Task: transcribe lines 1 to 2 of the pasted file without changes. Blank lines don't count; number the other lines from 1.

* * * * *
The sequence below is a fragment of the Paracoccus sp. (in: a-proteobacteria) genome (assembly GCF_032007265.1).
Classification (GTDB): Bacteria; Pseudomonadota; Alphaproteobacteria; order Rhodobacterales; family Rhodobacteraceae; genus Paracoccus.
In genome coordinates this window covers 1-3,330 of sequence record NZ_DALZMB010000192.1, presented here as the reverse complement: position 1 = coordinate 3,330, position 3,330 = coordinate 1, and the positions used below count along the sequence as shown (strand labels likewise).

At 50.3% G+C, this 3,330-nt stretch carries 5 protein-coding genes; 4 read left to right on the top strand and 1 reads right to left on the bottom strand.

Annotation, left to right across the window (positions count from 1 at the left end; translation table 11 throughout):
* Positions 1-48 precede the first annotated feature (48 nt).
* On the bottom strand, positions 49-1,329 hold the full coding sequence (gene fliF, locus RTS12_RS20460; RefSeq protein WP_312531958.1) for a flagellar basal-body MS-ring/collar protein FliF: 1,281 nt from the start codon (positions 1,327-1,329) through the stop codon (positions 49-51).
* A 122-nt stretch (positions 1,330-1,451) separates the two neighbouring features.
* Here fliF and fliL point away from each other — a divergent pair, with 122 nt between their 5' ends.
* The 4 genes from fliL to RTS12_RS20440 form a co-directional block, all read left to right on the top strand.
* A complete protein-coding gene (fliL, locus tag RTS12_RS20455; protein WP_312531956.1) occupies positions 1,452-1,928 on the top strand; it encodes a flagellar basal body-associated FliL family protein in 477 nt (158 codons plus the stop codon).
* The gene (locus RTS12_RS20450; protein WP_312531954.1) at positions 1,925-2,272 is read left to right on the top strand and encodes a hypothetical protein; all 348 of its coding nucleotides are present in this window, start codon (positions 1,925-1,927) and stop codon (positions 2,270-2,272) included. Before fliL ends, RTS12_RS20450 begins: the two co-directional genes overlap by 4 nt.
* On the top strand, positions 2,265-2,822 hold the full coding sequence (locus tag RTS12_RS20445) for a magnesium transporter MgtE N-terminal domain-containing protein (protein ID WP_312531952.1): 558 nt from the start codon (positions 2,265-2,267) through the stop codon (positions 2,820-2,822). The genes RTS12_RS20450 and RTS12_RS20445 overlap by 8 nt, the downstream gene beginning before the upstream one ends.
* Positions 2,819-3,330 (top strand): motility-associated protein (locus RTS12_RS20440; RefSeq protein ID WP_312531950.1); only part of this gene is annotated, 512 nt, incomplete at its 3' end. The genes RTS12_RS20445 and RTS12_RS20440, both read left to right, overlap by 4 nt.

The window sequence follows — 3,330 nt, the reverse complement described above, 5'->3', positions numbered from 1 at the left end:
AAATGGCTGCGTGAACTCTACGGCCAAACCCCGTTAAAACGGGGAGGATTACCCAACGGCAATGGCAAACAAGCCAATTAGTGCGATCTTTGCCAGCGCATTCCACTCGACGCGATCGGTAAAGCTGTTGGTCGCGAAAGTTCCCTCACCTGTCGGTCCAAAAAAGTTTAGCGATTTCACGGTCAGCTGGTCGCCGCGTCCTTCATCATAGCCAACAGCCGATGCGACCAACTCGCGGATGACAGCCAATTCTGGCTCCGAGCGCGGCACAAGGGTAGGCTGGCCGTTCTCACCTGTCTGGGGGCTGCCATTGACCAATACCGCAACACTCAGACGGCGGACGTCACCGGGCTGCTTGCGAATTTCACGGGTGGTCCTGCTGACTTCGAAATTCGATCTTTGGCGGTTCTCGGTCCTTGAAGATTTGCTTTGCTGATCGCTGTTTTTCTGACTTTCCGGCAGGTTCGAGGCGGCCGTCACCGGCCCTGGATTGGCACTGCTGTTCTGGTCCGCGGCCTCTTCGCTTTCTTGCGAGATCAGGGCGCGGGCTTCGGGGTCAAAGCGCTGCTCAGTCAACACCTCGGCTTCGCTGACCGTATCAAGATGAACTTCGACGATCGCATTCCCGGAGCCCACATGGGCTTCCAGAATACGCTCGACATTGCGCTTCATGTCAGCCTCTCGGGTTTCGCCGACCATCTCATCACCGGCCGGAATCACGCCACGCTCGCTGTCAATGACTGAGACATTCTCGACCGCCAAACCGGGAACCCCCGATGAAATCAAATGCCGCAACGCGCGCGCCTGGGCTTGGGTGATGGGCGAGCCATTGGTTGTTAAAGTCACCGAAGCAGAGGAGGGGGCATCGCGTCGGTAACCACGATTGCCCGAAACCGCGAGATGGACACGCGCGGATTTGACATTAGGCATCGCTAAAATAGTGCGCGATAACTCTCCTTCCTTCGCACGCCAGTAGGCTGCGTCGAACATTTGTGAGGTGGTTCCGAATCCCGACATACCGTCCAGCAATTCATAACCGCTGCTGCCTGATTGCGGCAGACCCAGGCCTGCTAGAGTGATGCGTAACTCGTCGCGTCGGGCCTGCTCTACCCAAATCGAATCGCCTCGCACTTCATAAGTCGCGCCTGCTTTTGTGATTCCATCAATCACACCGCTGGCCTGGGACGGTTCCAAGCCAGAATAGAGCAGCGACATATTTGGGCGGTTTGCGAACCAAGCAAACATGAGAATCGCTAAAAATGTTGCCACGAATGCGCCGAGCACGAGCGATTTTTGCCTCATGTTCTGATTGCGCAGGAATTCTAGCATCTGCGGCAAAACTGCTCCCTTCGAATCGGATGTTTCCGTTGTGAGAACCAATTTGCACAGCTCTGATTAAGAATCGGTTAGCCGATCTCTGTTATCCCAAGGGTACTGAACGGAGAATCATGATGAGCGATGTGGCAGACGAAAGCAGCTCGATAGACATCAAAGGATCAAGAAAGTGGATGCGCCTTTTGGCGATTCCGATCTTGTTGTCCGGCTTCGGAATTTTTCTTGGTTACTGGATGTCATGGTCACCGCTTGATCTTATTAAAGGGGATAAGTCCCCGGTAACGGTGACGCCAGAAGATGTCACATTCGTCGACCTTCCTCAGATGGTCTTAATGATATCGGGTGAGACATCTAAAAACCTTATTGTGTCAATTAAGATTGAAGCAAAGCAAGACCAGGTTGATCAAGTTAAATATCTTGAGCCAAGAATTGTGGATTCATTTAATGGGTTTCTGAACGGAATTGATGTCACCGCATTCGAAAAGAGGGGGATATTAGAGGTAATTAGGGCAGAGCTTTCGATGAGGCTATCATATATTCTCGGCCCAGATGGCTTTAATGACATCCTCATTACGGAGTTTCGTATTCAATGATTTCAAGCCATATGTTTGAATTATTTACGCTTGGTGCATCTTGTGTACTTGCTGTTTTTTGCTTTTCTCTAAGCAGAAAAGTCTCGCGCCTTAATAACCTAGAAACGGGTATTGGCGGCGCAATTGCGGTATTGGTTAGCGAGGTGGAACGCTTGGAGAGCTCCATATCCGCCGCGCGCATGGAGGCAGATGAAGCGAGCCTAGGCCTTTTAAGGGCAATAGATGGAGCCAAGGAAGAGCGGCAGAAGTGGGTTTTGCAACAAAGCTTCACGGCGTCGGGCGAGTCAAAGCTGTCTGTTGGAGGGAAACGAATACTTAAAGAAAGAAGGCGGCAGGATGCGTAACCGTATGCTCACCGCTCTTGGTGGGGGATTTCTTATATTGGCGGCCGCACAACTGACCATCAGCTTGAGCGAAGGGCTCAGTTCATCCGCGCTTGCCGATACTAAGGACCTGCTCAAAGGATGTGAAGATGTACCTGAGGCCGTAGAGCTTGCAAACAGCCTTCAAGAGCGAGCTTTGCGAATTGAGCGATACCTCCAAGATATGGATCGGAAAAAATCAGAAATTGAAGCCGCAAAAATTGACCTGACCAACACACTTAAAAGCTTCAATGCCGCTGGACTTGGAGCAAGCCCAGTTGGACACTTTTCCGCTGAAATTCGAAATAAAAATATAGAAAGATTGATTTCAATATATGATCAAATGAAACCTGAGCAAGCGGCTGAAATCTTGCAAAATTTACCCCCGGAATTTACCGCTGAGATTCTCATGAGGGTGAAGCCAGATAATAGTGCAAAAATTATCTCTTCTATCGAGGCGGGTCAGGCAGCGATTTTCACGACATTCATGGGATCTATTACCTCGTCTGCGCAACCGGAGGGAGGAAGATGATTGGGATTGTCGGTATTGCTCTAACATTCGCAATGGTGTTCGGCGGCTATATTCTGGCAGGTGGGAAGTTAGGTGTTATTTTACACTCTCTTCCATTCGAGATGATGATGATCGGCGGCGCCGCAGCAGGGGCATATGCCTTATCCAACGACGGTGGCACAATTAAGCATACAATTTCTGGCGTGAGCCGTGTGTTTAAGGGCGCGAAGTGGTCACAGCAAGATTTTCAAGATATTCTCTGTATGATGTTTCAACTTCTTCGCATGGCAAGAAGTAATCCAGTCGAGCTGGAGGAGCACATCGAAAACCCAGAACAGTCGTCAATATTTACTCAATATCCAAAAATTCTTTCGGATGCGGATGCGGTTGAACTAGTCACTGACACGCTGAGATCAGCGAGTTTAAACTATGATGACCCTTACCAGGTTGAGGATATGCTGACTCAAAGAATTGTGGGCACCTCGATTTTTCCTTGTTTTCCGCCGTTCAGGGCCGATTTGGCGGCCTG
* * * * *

The sequence below is a fragment of the Paracoccus sp. (in: a-proteobacteria) genome (assembly GCF_032007265.1).
Classification (GTDB): Bacteria; Pseudomonadota; Alphaproteobacteria; order Rhodobacterales; family Rhodobacteraceae; genus Paracoccus.